Thursday, July 18, 2013

Troezen, Argos and the Peloponnese

A useful map for understanding the geography of the ancient Peloponnese:

In Argolis, Troezen was founded by Pittheus, a son of Pelops. In the Hippolytus Troezen is called the forecourt of Argos. Two fateful events in the life of Theseus took place there:
According to Greek mythology, Troezen came into being as a result of two ancient cities, Hyperea and Anthea, being unified by Pittheus, who named the new city in honor of his deceased brother Troezen.[3] 
Troezen was the place where Aethra, daughter of Pittheus, slept with both Aegeus and Poseidon the same night, and fell pregnant with the great Greek hero Theseus. Before returning to Athens, Aegeus left his sandals and sword under a large boulder in Troezen, and requested that when the child was able to prove himself by moving the boulder he must return the items to his father in Athens; Theseus did indeed lift the boulder when he came of age.[4]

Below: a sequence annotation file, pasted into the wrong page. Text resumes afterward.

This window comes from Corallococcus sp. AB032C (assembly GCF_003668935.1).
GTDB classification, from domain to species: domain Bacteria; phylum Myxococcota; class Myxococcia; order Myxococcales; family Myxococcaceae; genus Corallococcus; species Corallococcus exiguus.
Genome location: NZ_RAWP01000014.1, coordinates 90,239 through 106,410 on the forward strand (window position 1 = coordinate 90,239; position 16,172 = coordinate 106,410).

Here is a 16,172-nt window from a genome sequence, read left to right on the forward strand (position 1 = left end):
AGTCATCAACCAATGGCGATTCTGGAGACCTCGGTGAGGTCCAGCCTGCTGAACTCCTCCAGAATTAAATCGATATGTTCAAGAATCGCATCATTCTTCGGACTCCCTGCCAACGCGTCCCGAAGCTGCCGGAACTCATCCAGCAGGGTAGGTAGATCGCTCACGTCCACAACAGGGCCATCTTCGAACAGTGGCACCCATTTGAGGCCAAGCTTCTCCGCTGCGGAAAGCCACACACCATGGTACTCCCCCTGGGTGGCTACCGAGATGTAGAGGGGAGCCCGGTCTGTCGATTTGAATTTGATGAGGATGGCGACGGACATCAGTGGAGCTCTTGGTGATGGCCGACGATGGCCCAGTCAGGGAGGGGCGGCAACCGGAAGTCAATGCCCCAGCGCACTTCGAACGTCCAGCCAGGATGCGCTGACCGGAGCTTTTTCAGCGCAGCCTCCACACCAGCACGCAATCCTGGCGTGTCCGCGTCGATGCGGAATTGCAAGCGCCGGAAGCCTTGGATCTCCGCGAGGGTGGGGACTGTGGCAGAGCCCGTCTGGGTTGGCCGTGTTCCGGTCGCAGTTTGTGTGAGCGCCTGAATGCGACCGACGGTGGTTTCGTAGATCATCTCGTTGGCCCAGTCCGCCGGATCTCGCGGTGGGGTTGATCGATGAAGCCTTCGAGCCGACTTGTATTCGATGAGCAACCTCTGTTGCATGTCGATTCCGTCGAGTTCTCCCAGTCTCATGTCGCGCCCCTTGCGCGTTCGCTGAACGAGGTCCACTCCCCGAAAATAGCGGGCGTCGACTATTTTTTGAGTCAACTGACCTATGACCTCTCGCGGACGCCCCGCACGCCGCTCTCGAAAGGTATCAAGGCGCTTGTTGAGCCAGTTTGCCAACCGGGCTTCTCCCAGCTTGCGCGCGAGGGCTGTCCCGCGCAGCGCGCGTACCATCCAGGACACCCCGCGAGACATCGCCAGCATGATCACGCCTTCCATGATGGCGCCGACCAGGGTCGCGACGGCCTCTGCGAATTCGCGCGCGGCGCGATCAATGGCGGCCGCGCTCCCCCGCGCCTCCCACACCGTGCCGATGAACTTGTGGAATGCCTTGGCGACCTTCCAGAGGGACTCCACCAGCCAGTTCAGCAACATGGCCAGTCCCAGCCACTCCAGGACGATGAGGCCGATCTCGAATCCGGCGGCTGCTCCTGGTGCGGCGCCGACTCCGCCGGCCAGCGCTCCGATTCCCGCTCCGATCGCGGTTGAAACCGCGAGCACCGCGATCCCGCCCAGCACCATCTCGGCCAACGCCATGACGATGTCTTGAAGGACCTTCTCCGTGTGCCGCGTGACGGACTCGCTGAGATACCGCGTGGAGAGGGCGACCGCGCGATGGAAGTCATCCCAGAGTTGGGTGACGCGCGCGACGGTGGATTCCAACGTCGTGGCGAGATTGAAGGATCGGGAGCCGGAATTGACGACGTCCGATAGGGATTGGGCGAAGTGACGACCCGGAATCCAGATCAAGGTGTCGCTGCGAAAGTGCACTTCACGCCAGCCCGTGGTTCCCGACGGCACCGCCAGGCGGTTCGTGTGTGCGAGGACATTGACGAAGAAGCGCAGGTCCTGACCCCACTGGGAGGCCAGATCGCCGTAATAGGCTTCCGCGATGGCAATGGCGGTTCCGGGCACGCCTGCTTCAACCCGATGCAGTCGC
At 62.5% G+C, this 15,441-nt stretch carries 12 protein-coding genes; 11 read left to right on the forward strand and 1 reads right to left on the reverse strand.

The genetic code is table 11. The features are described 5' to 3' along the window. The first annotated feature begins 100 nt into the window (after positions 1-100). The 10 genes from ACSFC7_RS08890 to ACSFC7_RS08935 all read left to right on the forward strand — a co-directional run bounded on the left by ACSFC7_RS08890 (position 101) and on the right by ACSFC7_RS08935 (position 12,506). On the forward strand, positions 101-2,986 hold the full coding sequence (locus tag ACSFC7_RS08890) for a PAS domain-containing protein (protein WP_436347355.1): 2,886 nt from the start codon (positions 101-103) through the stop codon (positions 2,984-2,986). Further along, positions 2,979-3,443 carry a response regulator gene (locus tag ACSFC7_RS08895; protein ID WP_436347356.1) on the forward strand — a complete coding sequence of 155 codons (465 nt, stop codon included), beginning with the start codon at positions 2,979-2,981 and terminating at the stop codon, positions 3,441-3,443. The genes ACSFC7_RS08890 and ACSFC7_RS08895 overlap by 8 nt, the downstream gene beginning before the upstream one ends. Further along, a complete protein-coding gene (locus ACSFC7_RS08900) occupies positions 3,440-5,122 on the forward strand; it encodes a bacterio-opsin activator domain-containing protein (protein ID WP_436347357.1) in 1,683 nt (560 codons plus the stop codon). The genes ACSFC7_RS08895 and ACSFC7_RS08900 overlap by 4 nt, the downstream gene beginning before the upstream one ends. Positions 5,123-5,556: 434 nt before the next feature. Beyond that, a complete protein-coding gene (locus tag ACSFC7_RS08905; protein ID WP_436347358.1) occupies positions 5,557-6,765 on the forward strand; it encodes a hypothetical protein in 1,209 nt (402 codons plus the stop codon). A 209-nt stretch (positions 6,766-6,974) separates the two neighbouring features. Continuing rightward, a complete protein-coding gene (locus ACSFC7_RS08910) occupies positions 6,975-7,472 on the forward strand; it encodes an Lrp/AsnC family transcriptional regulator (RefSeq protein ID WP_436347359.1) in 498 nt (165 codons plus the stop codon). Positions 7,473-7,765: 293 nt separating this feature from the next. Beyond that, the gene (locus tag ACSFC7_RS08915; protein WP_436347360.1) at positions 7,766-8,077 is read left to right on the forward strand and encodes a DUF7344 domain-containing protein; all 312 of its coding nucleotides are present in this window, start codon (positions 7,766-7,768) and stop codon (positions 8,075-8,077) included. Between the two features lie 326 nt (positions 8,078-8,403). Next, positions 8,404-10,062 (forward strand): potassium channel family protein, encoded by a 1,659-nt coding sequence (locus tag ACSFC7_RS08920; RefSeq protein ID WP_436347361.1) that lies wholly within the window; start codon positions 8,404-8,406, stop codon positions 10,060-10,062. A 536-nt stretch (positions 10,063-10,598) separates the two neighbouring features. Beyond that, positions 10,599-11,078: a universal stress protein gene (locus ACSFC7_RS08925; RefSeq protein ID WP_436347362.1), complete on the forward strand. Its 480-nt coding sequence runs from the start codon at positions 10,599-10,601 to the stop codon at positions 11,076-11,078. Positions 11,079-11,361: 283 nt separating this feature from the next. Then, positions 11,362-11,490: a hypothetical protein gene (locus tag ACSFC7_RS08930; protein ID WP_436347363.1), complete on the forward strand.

Troezen is also the setting of the Euripides tragedy Hippolytus, which recounts the story of the eponymous son of Theseus who becomes the subject of the love of his stepmother,Phaedra. While fleeing the city, Hippolytus is killed when his chariot is attacked by a bull rising from the sea. Other plays on the same subject have been written by Seneca and Jean Racine, also set in Troezen 
The ancient city also possessed a spring, supposedly formed where the winged horse Pegasus once came to ground.

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